Denotifying sanctuaries not the way forward
THE HANS INDIA |
Oct 10,2017 , 12:16 AM IST
The recent utterances of Telangana Chief Minister K Chandrashekar Rao about denotifying sanctuaries if needed for development are worrisome for more reasons than one. It is understandable that development projects are needed but there should be a fine balance between sustaining nature and development projects.
The Chief Minister blamed IFS officers for being negligent and interfering in government schemes by informing the Green Tribunal and Central government that construction of Kaleshwaram is in forest land and it would affect the Crocodile Park in that area. The Chief Minister is reported to have said that that crocodiles live in water in any case and what the harm was if the sanctuary got submerged.
However, the Mugger crocodile is ecothermic (cold blooded) reptilian predator and has a slow metabolism. They are territorial in nature, hence needing several open sandbanks which are available only when water is below the land level. They lay eggs in sandbanks of rivers and hence the entire habitat is needed for its survival. If this gets inundated, crocodiles cannot survive.
The Wildlife Protection Act under Section 29 disallows any act to divert, stop or enhance flow of water into or outside a sanctuary. Any such decisions need to be taken only to benefit the habitat. In this context, if the Green Tribunal or the apex court is asking the government to follow established norms and guidelines, it is not fair on the part of Chief Minister KCR to question integrity of forest officers. Based on the facts and rule position, the National Green Tribunal is staying Kaleshwaram project and not due to some wishful thinking.
Telangana is the leading state in the country in terms of forest diversions for development projects, while following guidelines and proposing a proper mitigation plan. This has been possible only with the cooperation of forest department and importantly clearances are being achieved in record time.
The Union Minister of Forests Dr Harsha Vardhan has heaped praises on Telangana government as 26% of the country’s plantations are happening in Telangana – a 7-fold more numbers of saplings planted and 5-fold more area covered under afforestation. Almost the entire department is giving more than 100 per cent under the leadership of Head of Forest Force PK Jha to ensure that the CMs dream of Telanganaku Haritha Haram (THH) is realised, despite massive targets set for the plantation exercise – 230 crore saplings in 4 years.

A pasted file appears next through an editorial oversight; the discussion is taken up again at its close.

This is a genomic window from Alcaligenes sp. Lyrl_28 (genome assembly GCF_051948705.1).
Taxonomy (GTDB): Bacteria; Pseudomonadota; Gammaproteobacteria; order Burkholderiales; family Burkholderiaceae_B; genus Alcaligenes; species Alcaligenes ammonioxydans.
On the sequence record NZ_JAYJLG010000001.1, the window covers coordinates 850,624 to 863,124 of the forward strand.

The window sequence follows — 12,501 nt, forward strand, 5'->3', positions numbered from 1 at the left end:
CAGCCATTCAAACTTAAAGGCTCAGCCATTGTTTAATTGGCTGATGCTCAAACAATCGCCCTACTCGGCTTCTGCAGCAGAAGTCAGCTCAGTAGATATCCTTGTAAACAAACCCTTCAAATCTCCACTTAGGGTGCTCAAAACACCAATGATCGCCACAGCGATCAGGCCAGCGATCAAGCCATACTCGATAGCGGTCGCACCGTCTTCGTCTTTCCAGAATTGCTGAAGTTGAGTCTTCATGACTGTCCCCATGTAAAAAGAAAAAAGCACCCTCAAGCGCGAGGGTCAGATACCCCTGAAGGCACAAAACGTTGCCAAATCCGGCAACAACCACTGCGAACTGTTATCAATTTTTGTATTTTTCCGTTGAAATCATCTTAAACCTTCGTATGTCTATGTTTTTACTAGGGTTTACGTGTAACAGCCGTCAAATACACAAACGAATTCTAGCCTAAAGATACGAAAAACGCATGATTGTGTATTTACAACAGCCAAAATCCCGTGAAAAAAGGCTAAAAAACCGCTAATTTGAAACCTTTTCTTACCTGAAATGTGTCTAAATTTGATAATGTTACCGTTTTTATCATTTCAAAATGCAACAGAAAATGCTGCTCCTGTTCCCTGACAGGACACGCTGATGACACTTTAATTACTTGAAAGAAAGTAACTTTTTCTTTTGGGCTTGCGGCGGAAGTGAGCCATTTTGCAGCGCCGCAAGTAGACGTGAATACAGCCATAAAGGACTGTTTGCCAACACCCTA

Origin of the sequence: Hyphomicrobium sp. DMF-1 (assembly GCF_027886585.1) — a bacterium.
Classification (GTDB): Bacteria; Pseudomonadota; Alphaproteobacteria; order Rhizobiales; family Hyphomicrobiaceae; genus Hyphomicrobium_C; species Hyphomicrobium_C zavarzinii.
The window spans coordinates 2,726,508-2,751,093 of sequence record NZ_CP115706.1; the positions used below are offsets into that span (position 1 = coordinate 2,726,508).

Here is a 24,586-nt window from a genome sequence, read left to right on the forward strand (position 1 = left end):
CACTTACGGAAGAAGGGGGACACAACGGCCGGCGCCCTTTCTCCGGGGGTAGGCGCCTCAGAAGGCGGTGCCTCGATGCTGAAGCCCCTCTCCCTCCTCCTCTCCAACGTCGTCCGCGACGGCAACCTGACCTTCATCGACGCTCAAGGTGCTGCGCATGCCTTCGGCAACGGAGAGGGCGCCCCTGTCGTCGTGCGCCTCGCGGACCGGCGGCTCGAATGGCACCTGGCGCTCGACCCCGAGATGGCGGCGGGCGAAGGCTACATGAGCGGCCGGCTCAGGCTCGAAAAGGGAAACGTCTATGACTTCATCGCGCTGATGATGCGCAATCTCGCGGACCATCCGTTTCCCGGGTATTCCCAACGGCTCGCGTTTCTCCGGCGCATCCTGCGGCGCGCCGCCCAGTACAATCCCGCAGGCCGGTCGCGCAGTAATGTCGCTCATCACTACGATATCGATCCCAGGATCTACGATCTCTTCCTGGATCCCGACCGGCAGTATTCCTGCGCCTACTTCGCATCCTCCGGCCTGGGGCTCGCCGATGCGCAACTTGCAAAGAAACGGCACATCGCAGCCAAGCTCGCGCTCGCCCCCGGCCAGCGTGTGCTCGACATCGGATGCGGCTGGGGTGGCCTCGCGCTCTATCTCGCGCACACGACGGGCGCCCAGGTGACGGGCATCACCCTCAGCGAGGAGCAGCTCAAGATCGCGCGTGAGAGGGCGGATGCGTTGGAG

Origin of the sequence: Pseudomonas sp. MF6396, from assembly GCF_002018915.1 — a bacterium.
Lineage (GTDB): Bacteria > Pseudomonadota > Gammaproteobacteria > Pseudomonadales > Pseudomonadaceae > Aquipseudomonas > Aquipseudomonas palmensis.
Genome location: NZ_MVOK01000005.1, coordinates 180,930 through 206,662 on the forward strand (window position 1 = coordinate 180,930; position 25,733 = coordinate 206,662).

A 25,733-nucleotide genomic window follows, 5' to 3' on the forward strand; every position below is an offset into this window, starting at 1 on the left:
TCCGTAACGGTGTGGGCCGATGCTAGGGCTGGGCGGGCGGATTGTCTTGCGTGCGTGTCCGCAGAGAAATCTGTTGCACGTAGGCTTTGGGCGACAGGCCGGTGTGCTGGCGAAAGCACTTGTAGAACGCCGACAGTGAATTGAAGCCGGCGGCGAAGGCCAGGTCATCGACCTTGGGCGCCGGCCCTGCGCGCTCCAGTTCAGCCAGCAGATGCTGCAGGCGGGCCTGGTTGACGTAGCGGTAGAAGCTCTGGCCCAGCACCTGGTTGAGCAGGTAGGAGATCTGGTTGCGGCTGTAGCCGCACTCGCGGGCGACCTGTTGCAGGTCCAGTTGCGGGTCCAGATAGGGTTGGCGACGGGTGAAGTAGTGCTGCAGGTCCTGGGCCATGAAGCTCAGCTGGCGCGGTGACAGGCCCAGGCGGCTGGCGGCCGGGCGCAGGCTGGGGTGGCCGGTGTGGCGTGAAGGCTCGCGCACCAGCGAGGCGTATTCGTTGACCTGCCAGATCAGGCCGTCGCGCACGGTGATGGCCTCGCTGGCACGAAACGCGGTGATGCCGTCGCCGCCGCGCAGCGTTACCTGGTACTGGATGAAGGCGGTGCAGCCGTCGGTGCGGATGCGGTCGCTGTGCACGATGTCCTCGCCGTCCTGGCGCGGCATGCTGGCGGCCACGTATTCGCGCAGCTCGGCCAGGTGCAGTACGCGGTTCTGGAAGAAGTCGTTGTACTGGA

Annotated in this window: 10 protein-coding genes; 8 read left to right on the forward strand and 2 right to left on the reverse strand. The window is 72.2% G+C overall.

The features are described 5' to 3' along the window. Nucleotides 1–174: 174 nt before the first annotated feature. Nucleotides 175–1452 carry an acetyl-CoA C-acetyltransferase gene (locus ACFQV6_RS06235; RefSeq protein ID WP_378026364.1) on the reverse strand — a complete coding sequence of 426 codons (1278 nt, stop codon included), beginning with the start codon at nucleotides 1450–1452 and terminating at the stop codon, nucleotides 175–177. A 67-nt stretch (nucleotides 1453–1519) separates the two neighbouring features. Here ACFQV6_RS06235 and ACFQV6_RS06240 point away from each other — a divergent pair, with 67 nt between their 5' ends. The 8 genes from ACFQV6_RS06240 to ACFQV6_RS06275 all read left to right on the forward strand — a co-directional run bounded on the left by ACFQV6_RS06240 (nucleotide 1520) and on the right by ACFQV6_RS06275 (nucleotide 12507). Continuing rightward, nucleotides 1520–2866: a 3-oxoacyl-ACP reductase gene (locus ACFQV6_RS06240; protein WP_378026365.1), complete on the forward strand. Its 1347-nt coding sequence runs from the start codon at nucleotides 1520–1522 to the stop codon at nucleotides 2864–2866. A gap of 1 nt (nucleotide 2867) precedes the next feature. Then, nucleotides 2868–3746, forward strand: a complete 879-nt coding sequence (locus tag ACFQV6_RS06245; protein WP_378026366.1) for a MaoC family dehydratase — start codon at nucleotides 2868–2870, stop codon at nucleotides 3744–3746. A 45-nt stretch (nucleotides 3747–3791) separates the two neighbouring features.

The CM also mentioned recently that there were no tigers in Srisaillam, and wondered why Srisailam Left Bank Canal (SLBC) should be stopped. The truth is that there are close to 70 tigers in Srisaillam (including Amrabad Tiger Reserve). The Srisaillam Tiger Reserve is India’s largest tiger reserve, one of the largest tracts of dry deciduous forests in Asia. Importantly, it is a major catchment of river Krishna. Denotifying could have far-reaching implications that are unimaginable.
There were concerns raised over action taken on Gutti Koyas in Jayshankar Bhulapalli district. In fact, Wildlife Protection Act, 1972 authorises Forest officer of rank of Assistant Conservator and above can remove the encroachments. Indian Forest Act, AP Forest Act, Forest Conservation Act and several Supreme Court Orders such as order of 23.11.2001 in IA No.703 in WP No.202/95, MoEF directions and several High Court orders clearly direct that illegal encroachment has to be removed in a time-bound manner.
Moreover, a survey suggested that Gutti Koyas or Muria gonds are primarily coming to Telangana as politicians and NGOs are supporting their encroachments – few affluent settler farmers from Guntur also abet encroachments and later these lands are cultivated by non-tribals. The CM must have forgotten that it was he who said in January 2015 that Gutti Koyas would be removed from forests as they were encroachers.
The manner in which this was done may be debatable but the authority of local forest officers attempting removal of encroachment is unquestionable and this is a classic example of action taken in good faith. Finally, denotification of sanctuaries is not in the purview of State government, rather Forest and Wildlife are on the Concurrent List and needs the approval of Central Government.
Wildlife sanctuaries are sacrosanct and need several permissions with proper reasoning from the State Board of Wildlife, The National Board of Wildlife, Centrally Empowered Committee, Forest Advisory Committee, Ministry of Environment and Forests, and most importantly a separate permission from Hon’ble Supreme Court.
In any case, development projects could be no justification for denotification of Protected Areas. It would rather be productive to look for solutions within limits of law of the land rather creating more hurdles for development and finally causing more delay. Protected areas are actually engines of economic growth of Telangana. A recent study of Indian Institute of Forest Management suggests that every square kilometer of protected area yields Rs 80 crore of flow benefits (eg water provisioning, nutrient cycling oxygen, pollination, soil conservation and carbon sequestration).
Telangana has 5% of its area under Protected Areas hence the benefits could run in thousands of crores. The need of the hour is sustainable development. Bhutan for instance is a fine example that has developmental projects go hand-in-hand with maintaining ecological balance. Denotifying sanctuaries is no answer, it never was and never will be. (Writer is a wildlife biologist).
By Imran Siddiqui
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